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Fossil fuel plant in England will get 250MWh liquid air energy storage makeover from Highview Power

Sketch of the planned 50MW / 250MWh LAES project. Image: Highview Power.

UK liquid air energy storage (LAES) start-up Highview Power said its first ever 250MWh ‘Cryobattery’ installation will be placed at the site of a decommissioned thermal power plant in the North of England and could be Europe’s largest 'battery' system when completed.

The company is a designer and manufacturer of liquid air energy storage (LAES) systems and claims that the technology enables the safe and reliable storage of energy at large scale and long durations, without requiring significant scale-up in costs. Company CEO Javier Cavada wrote a technical paper about the LAES systems and their economic appeal for our journal PV Tech Power earlier this year.

Highview has been in the public eye over the past few months after Energy-Storage.news in June reported that several 50MW / 250MWh sites are in development in the company’s homeland, as well as the potential for development in the US.

“We will start construction next year, we have commenced agreements, we have the firm services to be provided to National Grid and it will be the largest battery system in Europe at 250MWh,” Highview Power’s Javier Cavada told Energy-Storage.news yesterday. 

Keeping the decommissioned power plant site 'on the map'

The project is planned as the first of five of the same size to be developed in the UK by Highview, and Cavada said the choice to replace a fossil fuel plant site on the grid was instrumental.

“We will be using the same connection and the same electrical infrastructure [as the thermal plant], so there is no need to make [new] transmission lines. So where we are they are decommissioning a fossil fuel plant, we will use the same point of [grid] connection for the cryobattery.”

The LAES system will perform many of the same tasks that the thermal plant has done, as well as “getting electrons from the grid that are hopefully more and more renewable every day and shifting them to the right moment to meet demand,” and will be able to provide voltage support, inertia and other services to the grid.

Highview said it is currently still in discussion with potential off-takers for other services and applications the cryobattery system could provide, with market arbitrage, frequency management and grid constraint management services among its other potential uses.

Highview CEO Javier Cavada said that utilising the existing infrastructure maintains the “economy of location”. Highview built and launched its first megawatt-scale demonstration plant for the technology in Greater Manchester, in early 2018.

“The importance of that location will be ‘vanishing’ when decommissioning the thermal power plants. We will have a high tech, cutting edge technology, a storage plant that will keep that location ‘on the map’ from an electric map point of view and from a technological point of view we’ll be several levels up [from where we were],” Cavada said.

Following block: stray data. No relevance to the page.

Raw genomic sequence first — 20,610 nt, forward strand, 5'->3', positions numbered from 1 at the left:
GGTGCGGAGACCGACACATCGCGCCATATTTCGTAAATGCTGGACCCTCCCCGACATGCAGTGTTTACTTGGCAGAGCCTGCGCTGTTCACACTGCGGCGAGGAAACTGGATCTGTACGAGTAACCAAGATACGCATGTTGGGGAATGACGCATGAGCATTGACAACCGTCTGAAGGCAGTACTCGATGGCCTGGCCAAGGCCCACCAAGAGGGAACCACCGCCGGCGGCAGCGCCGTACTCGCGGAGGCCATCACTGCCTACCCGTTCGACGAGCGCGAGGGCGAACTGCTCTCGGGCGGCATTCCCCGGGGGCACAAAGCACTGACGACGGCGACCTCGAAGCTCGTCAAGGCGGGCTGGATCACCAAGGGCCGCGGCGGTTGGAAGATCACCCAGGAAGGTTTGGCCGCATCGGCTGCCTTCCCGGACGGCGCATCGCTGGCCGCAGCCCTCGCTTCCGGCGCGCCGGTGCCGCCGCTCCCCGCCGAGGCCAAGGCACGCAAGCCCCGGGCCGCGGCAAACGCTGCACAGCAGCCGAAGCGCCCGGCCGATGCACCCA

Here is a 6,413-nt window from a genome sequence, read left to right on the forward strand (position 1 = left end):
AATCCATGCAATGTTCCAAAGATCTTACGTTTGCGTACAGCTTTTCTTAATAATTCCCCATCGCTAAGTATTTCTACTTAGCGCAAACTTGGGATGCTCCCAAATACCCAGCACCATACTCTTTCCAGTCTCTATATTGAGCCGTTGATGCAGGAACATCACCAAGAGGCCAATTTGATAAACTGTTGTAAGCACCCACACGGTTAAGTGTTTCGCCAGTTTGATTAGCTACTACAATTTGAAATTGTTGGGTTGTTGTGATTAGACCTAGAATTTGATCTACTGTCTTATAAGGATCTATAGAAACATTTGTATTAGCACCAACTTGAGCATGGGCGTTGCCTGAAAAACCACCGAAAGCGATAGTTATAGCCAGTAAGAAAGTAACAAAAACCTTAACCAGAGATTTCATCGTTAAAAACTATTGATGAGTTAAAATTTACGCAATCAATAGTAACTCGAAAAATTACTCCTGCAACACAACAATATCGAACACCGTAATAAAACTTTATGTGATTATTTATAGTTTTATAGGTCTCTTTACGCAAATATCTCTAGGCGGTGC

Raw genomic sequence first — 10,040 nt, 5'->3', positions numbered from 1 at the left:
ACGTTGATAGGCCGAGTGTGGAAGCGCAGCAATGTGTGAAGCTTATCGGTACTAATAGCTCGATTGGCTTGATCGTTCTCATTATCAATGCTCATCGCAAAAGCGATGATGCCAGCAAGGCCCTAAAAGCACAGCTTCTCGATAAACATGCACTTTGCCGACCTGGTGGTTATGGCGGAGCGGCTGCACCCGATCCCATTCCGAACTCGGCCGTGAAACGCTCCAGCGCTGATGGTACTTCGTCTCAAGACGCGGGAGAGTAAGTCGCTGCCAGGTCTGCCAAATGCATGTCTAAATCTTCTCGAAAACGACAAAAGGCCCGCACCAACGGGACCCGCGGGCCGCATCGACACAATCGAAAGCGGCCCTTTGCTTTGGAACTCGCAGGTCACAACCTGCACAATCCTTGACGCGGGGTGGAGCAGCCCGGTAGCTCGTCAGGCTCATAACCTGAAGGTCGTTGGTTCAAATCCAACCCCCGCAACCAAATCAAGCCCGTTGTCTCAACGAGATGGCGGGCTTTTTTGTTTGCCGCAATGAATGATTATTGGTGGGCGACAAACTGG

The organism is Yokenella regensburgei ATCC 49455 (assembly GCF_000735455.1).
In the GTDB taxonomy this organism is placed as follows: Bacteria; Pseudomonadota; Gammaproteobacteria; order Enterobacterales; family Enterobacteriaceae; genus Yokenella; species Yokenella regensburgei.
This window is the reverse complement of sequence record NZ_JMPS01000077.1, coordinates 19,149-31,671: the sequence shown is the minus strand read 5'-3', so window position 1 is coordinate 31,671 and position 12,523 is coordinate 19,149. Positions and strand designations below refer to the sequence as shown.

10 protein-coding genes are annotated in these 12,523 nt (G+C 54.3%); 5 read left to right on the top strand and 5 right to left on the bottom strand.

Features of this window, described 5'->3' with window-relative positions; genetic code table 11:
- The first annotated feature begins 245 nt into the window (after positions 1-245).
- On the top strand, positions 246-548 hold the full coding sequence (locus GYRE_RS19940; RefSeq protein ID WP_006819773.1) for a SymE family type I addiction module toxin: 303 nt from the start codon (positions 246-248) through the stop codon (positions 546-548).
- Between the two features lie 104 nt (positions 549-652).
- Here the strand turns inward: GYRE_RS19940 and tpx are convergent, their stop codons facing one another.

Highview Power's existing demonstrator facility near Manchester, England. Image: Highview Power.

Advantage lies in potential for large scale and long duration

One of the key advantages of the LAES technology, at least on paper, is that storing more energy for longer durations can be done by simply scaling up the size of the tanks used. CEO Cavada argues that this means doubling capacity of a system can be done with only a 10% increase in Capex, as opposed to electrochemical battery storage, where doubling in capacity or duration often equals augmentation of cells and other associated costs.

“Lithium-ion is a fantastic technology related to a certain amount of units, a certain size [but] from a certain amount, the costs are growing linearly,” Javier Cavada said.

“Our technology, from a certain size, from 25MW and four hours onwards, going up into 25MW to 50MW, 75MW to 100MW and four hours’ [duration] to five, six, even up to 10 hours and beyond, our costs are coming down exponentially, so we are getting economies of scale, in terms of cost per megawatt and megawatt-hour.

“Lithium-ion and let’s say electrochemical units and cells, the costs are growing linearly, while in our case it’s a curve, so the smaller the more expensive, the larger the cheaper.”

Highview claims the point of inflection for its technology is at around four hours of storage, beyond which CEO Cavada said LAES is “not beatable, because the larger you make it the lower it goes [in costs]”.

As before, Cavada said, the “real competition” for Highview remains the use of fossil fuel power plants, rather than other energy storage technologies. While shorter duration storage needs can be met with a variety of technologies including lithium and potentially flow batteries, Highview’s sweet spot is 50MW storage systems with more than five hours of storage duration, the CEO said.

“We are simply starting now the entry of larger-scale, longer duration [energy storage] into the UK grid which will help integrate renewables more quickly, it’s (renewable penetration on the grid) going to more than double and treble and then reach 60% renewables pretty quickly, and beyond.” 

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